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Skip Navigation LinksHome : Island Profiles : St. Kitts : Geology
St. Kitts - Geology

There are four volcanic centres on St. Kitts: the Salt Pond Peninsula, South East Range, the Middle Range, and Mt. Liamuiga (Martin-Kaye 1959).

The Salt Pond Peninsula is dominated by lava domes with minor volcaniclastic deposits that are interpreted to be pyroclastic flow (block and ash flow) deposits and/or lahar deposits. Ages of 2.3 ± 0.6 Ma, 2.3 ± 0.5 Ma and 2.77 ± 0.3 Ma (Baker 1969) were obtained for lava domes of this centre. These are the oldest known ages for volcanic deposits on the island of St. Kitts.

The South East Range is a youthful-looking volcano that has a partly preserved crater at its summit (Baker 1969). Ottley's Level and Monkey Hill are lava domes that formed on the flanks of the volcano. The South East Range mainly consists of lava flows and volcaniclastic deposits (Baker, 1969) although it is poorly exposed and little is known about its past eruptive history. An approximate age of 1 Ma was obtained from a lava flow on the southern slopes of the South East Range (Baker 1985).

Geological map of St. Kitts (adapted from Baker, 1969).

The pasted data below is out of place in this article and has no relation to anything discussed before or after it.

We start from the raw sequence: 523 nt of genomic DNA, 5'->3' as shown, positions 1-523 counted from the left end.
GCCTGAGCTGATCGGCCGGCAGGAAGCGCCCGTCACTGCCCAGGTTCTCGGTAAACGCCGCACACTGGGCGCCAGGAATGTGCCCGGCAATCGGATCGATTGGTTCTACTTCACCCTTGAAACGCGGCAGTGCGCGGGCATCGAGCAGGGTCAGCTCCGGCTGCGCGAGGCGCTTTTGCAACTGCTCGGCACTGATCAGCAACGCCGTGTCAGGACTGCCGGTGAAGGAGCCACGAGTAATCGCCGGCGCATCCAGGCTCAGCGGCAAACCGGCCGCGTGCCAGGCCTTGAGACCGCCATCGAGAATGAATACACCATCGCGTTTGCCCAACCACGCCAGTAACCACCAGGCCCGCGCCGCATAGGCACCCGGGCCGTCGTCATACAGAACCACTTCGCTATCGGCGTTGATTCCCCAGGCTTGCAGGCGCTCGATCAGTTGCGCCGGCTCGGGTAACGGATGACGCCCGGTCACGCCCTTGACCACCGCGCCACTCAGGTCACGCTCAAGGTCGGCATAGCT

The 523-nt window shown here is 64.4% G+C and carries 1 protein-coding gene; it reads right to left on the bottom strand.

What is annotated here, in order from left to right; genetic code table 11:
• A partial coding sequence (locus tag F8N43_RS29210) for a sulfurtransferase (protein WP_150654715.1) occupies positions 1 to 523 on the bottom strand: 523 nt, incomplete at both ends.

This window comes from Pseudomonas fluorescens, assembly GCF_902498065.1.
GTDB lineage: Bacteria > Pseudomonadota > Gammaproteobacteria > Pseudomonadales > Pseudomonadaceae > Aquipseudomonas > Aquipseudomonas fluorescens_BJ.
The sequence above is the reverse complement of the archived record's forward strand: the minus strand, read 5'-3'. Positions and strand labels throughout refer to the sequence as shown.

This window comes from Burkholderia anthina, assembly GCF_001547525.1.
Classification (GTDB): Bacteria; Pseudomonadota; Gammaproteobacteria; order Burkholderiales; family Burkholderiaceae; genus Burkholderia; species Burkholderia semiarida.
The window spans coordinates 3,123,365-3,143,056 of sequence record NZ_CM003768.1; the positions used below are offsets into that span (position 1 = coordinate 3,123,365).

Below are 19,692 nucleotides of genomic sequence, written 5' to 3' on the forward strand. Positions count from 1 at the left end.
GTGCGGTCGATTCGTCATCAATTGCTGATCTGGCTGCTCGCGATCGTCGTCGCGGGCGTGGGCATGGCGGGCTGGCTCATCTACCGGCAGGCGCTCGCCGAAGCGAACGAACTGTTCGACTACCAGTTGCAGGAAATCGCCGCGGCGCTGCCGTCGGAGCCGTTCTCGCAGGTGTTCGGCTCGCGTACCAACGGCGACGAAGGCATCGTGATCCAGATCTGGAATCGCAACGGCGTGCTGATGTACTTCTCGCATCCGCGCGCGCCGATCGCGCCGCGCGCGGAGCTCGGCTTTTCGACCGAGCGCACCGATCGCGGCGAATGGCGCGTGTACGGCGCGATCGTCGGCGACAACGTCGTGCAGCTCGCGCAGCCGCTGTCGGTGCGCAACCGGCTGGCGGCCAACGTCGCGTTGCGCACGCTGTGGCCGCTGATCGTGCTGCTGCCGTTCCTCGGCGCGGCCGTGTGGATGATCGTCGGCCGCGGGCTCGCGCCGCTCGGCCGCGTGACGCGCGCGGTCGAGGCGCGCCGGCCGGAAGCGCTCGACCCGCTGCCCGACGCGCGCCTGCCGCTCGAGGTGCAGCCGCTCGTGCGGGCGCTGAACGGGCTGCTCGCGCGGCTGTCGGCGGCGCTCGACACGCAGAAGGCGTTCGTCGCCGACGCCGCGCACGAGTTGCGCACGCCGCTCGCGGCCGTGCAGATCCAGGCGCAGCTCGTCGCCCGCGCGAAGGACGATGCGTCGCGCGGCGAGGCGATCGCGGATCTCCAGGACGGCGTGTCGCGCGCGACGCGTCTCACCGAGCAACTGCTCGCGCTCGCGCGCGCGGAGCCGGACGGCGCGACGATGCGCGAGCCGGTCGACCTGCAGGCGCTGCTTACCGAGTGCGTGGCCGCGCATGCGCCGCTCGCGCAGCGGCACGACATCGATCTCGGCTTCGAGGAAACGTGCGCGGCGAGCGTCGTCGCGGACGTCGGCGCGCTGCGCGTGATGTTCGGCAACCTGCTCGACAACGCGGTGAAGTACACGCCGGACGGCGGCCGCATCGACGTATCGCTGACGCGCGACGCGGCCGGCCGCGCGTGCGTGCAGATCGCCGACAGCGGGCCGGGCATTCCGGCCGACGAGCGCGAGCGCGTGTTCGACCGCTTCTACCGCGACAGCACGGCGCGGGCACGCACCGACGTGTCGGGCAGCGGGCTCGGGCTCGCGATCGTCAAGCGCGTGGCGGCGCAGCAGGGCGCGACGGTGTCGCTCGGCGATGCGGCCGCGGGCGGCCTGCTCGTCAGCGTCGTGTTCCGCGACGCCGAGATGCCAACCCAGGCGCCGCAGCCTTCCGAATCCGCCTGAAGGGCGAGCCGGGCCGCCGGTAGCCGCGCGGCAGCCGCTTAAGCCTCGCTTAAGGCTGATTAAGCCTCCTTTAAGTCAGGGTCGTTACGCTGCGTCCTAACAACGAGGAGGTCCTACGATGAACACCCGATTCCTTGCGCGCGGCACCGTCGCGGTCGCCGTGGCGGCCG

The age, lack of seismicity and lack of geothermal activity suggest that both the Salt Pond Peninsula and the South East Range are unlikely to be the sites of future volcanic activity. The Middle Range also has a youthful appearance and has a small summit lake that has filled a former crater. The Middle Range is poorly exposed and there are few descriptions of its geology, although Baker (1963) described it as consisting of similar deposits to the South East Range. There are no age dates available for the Middle Range. Previous workers have considered the Middle Range to be extinct; however, its youthful appearance, and the lack of age dates makes the current state of the volcano difficult to interpret. New information (i.e. age dates) is necessary to clarify its eruptive history. There is no geothermal activity and no seismicity associated with the Middle Range at present. Mt. Liamuiga is the youngest of the volcanic centres and probably last erupted about 1620 years BP (Baker 1985). The age, geothermal activity and seismicity associated with Mt. Liamuiga suggest that it is a potentially active volcano and likely to erupt again in the future.